Signal Mountain resident Charles Coolidge, 92, will be one of a dozen World War II Medal of Honor recipients to be featured on a new set of stamps issued by the U.S. Postal Service this month.
The first day of issue for the "World War II Medal of Honor" Forever stamps will be Veterans Day, Nov. 11. A special stamp dedication ceremony honoring Coolidge will be held Nov. 13 at Signal Crest United Methodist Church.
Coolidge, for whom Chattanooga's downtown riverfront park is named, was awarded the Medal of Honor in 1945.
Coolidge earned the medal during a four-day battle that began on Oct. 24, 1944, in Belmont sur Buttant, France. The then-U.S. Army Sgt. Coolidge took battlefield command of a group of recently arrived soldiers when they ran into a German infantry company escorted by tanks.
The German company repeatedly assaulted Coolidge's heavy machine gun unit, but the men repelled the attacks.
At one point, "Coolidge armed himself with a bazooka and advanced to within 25 yards of the tanks. His bazooka failed to function and he threw it aside. Securing all the hand grenades he could carry, he crawled forward and inflicted heavy casualties on the advancing enemy," according to the official citation.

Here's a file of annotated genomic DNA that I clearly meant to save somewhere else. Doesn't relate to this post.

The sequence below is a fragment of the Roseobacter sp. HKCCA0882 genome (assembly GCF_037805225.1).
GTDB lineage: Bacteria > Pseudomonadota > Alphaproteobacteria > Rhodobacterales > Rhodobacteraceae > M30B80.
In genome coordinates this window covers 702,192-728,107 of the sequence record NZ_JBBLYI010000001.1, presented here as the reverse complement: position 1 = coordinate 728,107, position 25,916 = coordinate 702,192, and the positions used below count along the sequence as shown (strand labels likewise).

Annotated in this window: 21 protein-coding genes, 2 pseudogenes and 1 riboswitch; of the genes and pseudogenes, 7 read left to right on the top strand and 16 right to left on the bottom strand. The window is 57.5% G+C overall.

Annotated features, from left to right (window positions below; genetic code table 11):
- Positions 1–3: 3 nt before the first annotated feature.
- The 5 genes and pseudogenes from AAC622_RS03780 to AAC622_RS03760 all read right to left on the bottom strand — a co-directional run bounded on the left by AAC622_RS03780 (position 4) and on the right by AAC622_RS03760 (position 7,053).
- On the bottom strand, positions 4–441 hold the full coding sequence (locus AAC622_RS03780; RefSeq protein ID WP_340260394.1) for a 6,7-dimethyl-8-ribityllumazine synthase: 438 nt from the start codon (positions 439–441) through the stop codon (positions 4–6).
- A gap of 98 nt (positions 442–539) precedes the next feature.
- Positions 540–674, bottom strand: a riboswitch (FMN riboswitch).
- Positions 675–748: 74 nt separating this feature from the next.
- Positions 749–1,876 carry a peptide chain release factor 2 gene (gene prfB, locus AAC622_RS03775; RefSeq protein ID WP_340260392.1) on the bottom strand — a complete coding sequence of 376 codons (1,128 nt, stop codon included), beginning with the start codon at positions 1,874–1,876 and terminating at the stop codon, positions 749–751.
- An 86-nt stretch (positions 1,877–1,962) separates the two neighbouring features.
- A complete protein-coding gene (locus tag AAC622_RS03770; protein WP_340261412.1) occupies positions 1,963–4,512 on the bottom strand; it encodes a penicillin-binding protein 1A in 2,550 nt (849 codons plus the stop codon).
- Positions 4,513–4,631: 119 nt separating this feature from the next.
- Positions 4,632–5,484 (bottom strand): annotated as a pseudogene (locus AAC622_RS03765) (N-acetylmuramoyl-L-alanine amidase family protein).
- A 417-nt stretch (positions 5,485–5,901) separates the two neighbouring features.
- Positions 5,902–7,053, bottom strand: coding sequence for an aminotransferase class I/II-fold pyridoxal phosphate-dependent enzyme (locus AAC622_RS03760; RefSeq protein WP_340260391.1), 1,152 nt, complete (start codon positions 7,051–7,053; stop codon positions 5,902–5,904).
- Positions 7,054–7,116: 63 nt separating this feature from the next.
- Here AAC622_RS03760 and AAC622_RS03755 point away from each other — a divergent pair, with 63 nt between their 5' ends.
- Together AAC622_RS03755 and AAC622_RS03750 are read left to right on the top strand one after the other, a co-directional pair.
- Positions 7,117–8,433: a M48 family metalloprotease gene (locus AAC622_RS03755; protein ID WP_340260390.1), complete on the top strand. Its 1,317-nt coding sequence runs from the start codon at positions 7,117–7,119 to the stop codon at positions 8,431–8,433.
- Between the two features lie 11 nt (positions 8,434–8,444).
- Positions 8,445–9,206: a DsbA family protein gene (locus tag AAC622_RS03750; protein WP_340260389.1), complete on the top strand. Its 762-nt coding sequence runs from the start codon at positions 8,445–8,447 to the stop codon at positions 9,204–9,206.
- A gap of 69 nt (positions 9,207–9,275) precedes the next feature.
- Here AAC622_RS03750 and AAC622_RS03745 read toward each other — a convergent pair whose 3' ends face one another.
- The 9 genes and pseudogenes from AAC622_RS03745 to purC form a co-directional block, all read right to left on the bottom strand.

Out of the more than 16 million Americans who served in the Armed Forced during World War II, 464 received the Medal of Honor. Nearly half of received the honor posthumously, and only nine are alive today, a release from the Postal Service stated. Three of those included on the stamp sheet died before the new set was completed.
In its statement, the Postal Service said they were "including the photographs of the living recipients on the stamp sheet as an appropriate way to recognize the living while still paying respect to all 464 recipients whose names are included in the Medal of Honor World War II Forever stamp prestige folio."
For more information, read Tuesday's Times Free Press.